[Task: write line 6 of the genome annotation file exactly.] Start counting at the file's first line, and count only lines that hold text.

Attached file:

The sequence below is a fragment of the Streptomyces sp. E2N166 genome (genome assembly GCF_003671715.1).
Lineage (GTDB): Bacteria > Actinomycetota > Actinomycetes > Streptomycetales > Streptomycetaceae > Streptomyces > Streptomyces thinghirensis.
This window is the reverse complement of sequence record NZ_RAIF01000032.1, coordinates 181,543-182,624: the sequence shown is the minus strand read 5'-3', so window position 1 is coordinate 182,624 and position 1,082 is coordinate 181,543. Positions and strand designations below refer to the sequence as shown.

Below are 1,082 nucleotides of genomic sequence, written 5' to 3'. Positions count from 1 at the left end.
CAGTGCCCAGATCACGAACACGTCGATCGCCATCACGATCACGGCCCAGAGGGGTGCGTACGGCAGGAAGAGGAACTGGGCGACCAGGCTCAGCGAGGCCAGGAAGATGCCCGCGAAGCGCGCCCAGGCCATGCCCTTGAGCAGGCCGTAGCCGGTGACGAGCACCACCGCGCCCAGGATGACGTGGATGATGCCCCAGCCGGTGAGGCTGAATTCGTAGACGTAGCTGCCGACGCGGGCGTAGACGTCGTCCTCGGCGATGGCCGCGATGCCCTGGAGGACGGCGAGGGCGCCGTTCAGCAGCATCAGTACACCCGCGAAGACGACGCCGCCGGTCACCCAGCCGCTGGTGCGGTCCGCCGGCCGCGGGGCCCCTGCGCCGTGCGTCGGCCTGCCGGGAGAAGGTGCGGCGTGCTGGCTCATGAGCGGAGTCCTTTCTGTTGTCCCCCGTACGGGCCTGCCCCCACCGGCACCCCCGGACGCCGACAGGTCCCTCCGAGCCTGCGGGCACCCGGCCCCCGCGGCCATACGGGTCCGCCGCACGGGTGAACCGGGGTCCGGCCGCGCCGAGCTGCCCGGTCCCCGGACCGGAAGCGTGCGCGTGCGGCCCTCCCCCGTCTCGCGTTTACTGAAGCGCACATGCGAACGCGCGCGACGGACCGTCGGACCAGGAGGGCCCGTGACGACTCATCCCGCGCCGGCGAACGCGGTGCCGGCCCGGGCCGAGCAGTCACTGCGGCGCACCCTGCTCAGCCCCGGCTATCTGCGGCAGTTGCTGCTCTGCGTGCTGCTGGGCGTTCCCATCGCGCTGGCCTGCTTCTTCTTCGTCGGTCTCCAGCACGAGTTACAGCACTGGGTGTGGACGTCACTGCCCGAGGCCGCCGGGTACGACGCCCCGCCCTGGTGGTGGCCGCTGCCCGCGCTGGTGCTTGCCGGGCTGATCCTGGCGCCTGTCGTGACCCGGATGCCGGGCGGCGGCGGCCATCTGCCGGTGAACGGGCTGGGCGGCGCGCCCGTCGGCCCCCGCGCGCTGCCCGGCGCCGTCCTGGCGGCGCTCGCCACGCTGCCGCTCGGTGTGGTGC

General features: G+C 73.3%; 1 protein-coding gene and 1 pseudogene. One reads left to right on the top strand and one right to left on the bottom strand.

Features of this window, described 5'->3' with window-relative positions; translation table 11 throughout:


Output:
General features: G+C 73.3%; 1 protein-coding gene and 1 pseudogene. One reads left to right on the top strand and one right to left on the bottom strand.